The “last time” Berry refers to occurred a yearand a half ago. A similar attempt by the Governing Board to get controlof its own composition occurred in June 1997, then delayed until Septemberof 1997. In that instance the reason given for the change was the need forGoverning Board members with more skills than those found on advisory boards.The governance change then proposed would have given the board direct controlover two-thirds of its membership and elective control over the remainingthird, who would still be sent from advisory boards. Ultimately, however,the proposed change was withdrawn at the last minute, at least in part dueto the oversight of attorney Daniel M. Siegel, who was sent to the September1997 meeting by a list of clients that included such luminaries as HelenCaldicott, Lawrence Ferlinghetti and Edward Herman, as well as dissidentgroups from Los Angeles, New York, and the Bay Area. Siegel pointed outa number of violations in the manner in which the by-laws change was beingattempted. In response, the Board opted to increase the number of at-largedirectors (which it itself nominates) from five to nine, a move that didnot require a change in by-laws. The falsehood of the original motivatingclaim, the need for more skilled board members, is demonstrated by the factthat the four newly created seats remain unfilled one year later.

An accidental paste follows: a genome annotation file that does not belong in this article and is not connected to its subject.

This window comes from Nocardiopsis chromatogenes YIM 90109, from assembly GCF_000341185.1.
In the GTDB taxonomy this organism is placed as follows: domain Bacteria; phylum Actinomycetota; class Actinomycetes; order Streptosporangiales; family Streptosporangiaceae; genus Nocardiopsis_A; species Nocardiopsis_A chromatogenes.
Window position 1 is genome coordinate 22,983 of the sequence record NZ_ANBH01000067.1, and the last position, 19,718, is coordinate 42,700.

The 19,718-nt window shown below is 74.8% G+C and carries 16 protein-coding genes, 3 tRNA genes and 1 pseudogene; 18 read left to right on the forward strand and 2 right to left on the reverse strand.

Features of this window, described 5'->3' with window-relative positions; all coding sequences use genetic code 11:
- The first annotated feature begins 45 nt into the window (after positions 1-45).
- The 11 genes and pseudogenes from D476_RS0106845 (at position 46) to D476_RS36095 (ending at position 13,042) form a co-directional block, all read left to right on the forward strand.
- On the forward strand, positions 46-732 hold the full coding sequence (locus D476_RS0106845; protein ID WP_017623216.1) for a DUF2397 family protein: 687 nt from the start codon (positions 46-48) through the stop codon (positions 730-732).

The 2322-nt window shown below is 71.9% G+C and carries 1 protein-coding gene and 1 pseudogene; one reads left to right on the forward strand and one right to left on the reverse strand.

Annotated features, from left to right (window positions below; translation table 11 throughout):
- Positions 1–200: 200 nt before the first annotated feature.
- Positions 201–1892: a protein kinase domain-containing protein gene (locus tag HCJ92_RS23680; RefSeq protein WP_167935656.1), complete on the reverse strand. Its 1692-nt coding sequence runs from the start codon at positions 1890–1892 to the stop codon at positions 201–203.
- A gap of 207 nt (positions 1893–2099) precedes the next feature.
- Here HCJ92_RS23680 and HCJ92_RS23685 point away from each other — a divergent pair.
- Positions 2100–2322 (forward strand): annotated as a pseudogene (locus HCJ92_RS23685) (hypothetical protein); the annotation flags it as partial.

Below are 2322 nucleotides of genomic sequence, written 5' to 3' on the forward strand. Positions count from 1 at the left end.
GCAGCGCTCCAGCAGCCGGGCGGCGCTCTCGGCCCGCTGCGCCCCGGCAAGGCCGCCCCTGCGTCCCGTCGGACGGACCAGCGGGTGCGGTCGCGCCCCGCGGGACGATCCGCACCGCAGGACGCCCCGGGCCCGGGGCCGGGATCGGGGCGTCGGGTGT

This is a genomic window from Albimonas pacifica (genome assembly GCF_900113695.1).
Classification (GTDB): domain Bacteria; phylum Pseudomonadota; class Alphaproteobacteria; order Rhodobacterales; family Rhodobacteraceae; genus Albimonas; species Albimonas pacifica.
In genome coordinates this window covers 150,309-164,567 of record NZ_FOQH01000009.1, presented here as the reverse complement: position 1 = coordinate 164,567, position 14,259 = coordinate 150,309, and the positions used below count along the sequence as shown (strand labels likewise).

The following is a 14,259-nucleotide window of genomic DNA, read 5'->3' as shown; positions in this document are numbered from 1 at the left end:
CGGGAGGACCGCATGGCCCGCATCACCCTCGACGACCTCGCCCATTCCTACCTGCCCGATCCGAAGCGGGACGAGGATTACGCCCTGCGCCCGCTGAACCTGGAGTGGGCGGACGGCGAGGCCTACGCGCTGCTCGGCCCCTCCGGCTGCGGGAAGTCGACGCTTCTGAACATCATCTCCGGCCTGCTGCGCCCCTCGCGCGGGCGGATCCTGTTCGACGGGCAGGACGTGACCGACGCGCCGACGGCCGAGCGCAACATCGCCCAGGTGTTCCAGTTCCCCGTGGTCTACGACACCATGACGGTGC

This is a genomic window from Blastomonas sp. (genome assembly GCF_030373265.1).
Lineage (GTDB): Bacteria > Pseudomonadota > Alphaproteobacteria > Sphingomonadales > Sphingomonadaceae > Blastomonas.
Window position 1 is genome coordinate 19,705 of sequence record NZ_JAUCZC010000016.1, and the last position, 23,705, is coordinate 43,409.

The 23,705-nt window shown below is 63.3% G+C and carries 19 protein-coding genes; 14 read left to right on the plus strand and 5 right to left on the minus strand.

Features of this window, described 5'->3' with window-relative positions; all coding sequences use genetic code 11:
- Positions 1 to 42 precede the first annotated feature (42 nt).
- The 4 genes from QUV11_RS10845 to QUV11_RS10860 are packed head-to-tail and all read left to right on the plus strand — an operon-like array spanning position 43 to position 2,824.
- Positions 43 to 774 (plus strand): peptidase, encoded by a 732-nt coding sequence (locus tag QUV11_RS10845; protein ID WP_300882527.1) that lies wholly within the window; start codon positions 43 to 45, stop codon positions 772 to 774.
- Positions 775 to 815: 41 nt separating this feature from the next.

Fast forwarding to the present moment, the Pacifica Boardis dispensing with all pretense of interest in shared governance. The proposalnow being put forth calls for current Governing Board members who originatedfrom station advisory boards to resign from those advisory boards if theywish to remain on the Governing Board. Thereafter, nominees to the GoverningBoard may be proposed by any person or group, and would be elected by theGoverning Board in the way that at-large members presently are elected.Presto. Complete, unassailable control of ownership.
However, this solution is only one among many possible.It happens to be the one that gives the group making the decision the mostpower, but there are alternatives that would accomplish compliance withoutautocracy. CPB vice-president for Radio Richard Madden told a San FranciscoBay Guardian reporter that alternatives allowing for local input and democraticgovernance would meet the requirement, commenting that, “You and Icould probably figure out half-a-dozen ways to set that up.” As anexample, public radio and TV station KQED in San Francisco has listener-electedboards, with candidates for the position appearing on the air to state theirpositions on the issues.